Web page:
Fan Marino: The Pac-12 has dominated the collegiate rugby landscape over the last eight years. The conference has won six of the last eight CRC Championships, with California winning the last five years (Utah won in ’10). This year, Arizona and UCLA are among the tournament’s favorites. Bill Walton would like to remind you that it is, in fact, the “Conference of Champions”.

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WWE Gets $1 Billion for SmackDown Live, Shares Up 33% in Last Week

WWE_on_white_870x489

21st Century Fox (FOXA) has agreed to a 5-year deal worth more than $1 billion for exclusive broadcast rights to WWE’s SmackDown Live show. Effective October 2019, the 6th highest rated original show on cable television will move from USA Network to FOX’s over-the-air TV network. FOXA plans to move the Tuesday night staple to Friday evenings and will continue to broadcast the 2-hour show live. WWE reportedly chose the FOXA bid despite a larger offer, as “new Fox” committed to promoting the show during tentpole sports broadcasts (think: NFL on Sun, NFL on Thurs, MLB, CFB). NBCUniversal, the show’s current rights holder, declined their right to first refusal to negotiate a new contract after deciding to retain WWE Monday Night RAW with a deal worth $240 million annually; that show will continue to air on USA Network. Combined the new deals are worth +/- $445 million annually, a +/- 145% increase on the $180 million/year that the company currently brings in for the 2 prime-time shows.

Howie Long-Short: We noted in yesterday’s newsletter that Fox was among the favorites to land the WWE franchise and should it do so, was likely to air SmackDown Live on its Big 4 network; so, we weren’t exactly shocked by Monday’s news. The deal’s total value had us doing a double-take though, as earlier reports pegged the show’s value at +/-$110 million/year (up from $30 million/year on deal signed in 2010). WWE shares rose again on Monday, closing +12.5% (at $57.86); the stock is up 33% since last Wednesday’s close (RAW deal broke Thurs.) and a whopping 192% over the last 12 months (from $19.80).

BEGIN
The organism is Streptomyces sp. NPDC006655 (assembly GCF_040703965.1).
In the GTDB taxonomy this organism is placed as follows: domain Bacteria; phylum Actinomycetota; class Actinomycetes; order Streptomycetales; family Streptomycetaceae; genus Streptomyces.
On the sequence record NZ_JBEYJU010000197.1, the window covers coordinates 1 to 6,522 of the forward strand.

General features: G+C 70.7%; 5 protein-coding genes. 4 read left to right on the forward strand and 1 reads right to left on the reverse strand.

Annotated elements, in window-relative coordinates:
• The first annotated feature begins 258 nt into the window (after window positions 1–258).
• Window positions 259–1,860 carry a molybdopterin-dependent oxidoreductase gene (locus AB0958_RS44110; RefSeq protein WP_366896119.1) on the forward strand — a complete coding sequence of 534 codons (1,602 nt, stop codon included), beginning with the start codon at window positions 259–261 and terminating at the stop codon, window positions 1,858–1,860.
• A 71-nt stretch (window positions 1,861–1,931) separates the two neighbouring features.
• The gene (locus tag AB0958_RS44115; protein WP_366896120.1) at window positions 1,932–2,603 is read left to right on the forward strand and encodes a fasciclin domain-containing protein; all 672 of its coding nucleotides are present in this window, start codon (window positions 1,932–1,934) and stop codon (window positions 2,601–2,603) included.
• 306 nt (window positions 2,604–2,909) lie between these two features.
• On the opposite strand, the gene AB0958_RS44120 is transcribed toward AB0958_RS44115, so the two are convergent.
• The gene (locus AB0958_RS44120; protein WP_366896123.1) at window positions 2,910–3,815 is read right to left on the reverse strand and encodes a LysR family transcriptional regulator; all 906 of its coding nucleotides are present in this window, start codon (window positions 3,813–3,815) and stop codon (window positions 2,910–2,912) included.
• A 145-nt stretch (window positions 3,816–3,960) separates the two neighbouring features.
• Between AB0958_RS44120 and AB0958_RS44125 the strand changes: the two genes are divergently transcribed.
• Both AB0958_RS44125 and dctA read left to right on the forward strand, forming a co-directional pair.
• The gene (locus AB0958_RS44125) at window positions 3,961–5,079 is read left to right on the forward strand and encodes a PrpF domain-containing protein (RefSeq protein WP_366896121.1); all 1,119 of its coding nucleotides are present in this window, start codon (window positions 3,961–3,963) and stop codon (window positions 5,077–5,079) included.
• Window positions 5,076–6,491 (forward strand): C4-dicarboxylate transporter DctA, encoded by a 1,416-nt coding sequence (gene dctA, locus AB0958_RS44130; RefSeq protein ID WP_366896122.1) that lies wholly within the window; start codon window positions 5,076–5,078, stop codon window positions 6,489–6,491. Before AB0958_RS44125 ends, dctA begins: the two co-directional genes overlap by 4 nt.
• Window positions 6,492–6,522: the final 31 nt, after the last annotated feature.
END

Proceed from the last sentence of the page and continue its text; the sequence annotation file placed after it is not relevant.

The next shoe to drop is likely to be UFC’s linear cable broadcast package, with 20+ live events. FOXA currently pays $165 million annually for exclusive broadcast rights, but that deal expires in December. While earlier reports indicated that FOXA would let the UFC walk if it successfully acquired WWE rights, it now appears as though the company wants to retain the rights and is willing pay an extra $10 million/year ($175 million) to do so. Of course, it’s no guarantee that will be enough, as industry experts have been expecting the UFC’s deal to fetch $200 million+.

Fan Marino: There is the possibility (if not high probability) that SmackDown Live will outdraw RAW during the deal’s duration. While RAW currently draws 3 million viewers (compared to SmackDown Live’s 2.59 million), SmackDown Live’s pending move to FOX will put the show in 30 million additional homes on a night with far less competition in terms of programming.

For those who don’t follow the WWE, SmackDown Live was historically an inferior product to RAW (even taped at one point). However, a 2016 draft split the company’s talent roster, requiring fans to watch both shows to see all their favorite superstars. Should SmackDown Live begin to outdraw RAW (as we expect), look for some of the promotion’s biggest names (think: Roman Reigns, Ronda Rousey) to join Miz and AJ Styles on the SmackDown Live roster; the WWE will want the opportunity to put forward its best product on its biggest stage (i.e. broadcast television).